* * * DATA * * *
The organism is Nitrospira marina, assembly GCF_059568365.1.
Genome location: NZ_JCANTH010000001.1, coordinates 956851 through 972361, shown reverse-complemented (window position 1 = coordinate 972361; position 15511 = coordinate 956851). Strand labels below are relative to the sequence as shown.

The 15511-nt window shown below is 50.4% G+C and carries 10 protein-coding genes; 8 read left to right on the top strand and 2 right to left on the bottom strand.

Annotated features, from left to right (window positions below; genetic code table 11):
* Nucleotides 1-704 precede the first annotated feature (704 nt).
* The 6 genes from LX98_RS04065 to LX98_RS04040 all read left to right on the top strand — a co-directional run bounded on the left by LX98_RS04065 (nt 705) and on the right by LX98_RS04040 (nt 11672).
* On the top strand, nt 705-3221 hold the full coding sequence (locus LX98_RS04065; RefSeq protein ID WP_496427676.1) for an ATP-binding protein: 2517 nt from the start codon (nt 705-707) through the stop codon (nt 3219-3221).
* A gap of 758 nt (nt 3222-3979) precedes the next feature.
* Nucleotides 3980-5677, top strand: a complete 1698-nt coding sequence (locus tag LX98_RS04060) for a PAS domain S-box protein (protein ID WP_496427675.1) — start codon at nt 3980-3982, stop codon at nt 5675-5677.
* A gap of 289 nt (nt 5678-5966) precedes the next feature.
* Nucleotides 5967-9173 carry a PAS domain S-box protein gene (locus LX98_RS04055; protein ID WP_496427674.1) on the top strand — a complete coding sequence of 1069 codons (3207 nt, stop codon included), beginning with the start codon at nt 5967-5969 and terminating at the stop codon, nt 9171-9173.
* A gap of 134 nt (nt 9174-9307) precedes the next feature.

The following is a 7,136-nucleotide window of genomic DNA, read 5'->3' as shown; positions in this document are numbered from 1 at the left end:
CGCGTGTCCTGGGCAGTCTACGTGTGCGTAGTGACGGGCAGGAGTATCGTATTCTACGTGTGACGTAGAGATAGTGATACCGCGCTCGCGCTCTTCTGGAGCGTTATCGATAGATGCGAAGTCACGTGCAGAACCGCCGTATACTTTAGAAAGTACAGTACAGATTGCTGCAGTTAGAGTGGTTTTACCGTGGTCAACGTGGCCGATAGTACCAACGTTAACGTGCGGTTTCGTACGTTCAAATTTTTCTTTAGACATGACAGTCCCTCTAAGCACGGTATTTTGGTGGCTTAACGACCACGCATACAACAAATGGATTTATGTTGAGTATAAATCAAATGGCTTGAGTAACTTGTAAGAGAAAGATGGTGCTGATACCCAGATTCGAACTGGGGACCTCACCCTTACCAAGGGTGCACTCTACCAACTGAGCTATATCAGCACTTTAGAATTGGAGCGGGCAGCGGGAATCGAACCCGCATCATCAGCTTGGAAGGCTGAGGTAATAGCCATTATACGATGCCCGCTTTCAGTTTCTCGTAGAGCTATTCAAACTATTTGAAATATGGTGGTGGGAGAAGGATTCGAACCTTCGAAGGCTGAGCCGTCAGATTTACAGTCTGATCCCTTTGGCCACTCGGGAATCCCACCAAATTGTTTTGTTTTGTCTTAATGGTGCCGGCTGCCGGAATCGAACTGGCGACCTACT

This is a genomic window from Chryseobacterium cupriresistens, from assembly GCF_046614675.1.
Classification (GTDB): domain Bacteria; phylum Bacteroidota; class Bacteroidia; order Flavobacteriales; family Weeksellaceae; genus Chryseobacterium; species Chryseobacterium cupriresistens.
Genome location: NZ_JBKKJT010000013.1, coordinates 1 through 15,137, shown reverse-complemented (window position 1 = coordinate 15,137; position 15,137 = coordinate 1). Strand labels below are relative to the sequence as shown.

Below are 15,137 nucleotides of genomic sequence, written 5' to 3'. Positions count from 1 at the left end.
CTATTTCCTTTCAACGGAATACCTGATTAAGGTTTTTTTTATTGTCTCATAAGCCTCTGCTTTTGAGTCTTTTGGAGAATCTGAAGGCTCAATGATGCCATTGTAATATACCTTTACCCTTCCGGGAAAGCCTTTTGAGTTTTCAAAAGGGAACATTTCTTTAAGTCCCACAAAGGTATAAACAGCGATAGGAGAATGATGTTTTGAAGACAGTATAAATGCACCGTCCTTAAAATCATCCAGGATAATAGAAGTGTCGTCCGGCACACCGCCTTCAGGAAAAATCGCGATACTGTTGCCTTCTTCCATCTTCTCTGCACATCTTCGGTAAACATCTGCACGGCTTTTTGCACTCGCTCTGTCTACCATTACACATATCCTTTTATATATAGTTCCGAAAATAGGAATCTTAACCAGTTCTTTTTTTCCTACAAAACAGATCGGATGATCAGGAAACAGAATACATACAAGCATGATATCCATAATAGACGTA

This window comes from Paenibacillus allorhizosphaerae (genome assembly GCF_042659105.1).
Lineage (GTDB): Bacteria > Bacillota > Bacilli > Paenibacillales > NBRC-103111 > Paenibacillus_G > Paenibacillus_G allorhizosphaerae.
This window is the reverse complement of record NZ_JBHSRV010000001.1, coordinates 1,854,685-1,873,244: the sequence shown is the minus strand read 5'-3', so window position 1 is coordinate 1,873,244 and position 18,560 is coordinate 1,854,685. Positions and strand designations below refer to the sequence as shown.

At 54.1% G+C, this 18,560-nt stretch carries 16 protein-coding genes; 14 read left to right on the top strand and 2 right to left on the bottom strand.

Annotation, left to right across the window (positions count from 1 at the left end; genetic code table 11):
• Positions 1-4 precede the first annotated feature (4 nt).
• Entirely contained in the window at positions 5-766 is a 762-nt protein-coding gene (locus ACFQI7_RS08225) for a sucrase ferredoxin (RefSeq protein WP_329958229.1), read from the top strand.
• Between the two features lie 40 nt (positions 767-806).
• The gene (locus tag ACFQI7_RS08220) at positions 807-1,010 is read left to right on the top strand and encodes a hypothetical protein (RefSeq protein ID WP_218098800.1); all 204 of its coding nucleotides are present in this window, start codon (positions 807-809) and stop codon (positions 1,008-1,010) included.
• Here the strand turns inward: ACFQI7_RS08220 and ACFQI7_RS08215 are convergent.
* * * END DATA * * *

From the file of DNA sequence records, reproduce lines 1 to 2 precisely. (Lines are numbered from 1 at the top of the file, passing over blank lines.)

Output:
The organism is Nitrospira marina, assembly GCF_059568365.1.
Genome location: NZ_JCANTH010000001.1, coordinates 956851 through 972361, shown reverse-complemented (window position 1 = coordinate 972361; position 15511 = coordinate 956851). Strand labels below are relative to the sequence as shown.